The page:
Israel’s police chief angered Israelis when he claimed it is ‘natural’ to suspect Ethiopians. But his remarks are simply a reflection of where Israeli society is at today.
By Galia Boneh
Police Chief Roni Alsheikh’s recent comments, according to which it is “natural” for police to be suspicious of Ethiopian Israelis, stirred much controversy. They also lead to an important public discussion, exemplifying how structural racism works, and how racist acts in the name of public service gain legitimacy from the top echelon.
In parallel, however, they also allowed the public to characterize Alsheikh as a racist, to renounce him while absolving ourselves of responsibility. In his book Between the World and Me, African-American journalist Ta-Nehisi Coates writes the following:
Although Coates is writing about the situation in the United States, his words resonate here as well. It is easy to be outraged and shirk responsibility for the police chief’s remarks. It is less comfortable to think about how they reflect and represent us, and to remember that all the injustices carried out by Israel’s police against Ethiopians — was well as against Arabs, asylum seekers, and other persecuted groups — are the result of our desires as a society.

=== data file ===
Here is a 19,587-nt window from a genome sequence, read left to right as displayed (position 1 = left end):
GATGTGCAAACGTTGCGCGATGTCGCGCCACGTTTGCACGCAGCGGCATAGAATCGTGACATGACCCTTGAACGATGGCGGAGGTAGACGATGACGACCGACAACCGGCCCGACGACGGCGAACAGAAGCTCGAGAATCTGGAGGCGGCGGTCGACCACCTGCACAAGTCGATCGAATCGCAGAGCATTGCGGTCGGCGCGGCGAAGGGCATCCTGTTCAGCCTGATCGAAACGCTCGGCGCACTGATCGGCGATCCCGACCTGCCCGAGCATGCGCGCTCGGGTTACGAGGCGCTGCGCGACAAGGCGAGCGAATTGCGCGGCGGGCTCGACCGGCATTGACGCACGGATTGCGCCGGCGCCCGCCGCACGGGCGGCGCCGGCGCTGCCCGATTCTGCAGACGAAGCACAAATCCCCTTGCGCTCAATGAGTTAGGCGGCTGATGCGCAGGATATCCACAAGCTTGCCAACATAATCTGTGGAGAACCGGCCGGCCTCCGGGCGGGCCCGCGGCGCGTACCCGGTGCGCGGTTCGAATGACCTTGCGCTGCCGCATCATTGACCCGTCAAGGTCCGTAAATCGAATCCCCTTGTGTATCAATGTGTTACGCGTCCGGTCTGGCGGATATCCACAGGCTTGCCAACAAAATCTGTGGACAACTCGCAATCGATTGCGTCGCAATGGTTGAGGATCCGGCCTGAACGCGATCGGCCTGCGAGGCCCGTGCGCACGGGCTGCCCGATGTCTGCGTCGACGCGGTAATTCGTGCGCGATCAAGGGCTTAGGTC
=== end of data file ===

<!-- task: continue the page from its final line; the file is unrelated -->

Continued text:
Natural law. It is no coincidence that the police chief enlisted natural law to justify the police’s racist conduct. “Nature” is the ultimate justification — one cannot become angry over something natural. Like an earthquake or a tsunami, one can feel a deep pain over loss, but the forces of nature are not something we can judge; there is no one to get angry at, since they are out of our control. Thus the attempt to change natural law is doomed to failure, despite the fact that any attempt to do so is greatly appreciated. At least someone is trying.
But Alsheikh is not the only one who says racism is natural. This was the most common argument I heard over the past year, during which I analyzed the issue of racism as part of my studies at the Mandel School for Educational Leadership. For example, at a conference toted “Are We Racist?” at Hebrew University in April, one of the speakers said that skin color is a symbol that naturally distinguishes between groups, and that a group’s natural proclivity is to despise and deny “the other.” Thus, it was said, without constant intervention...Read More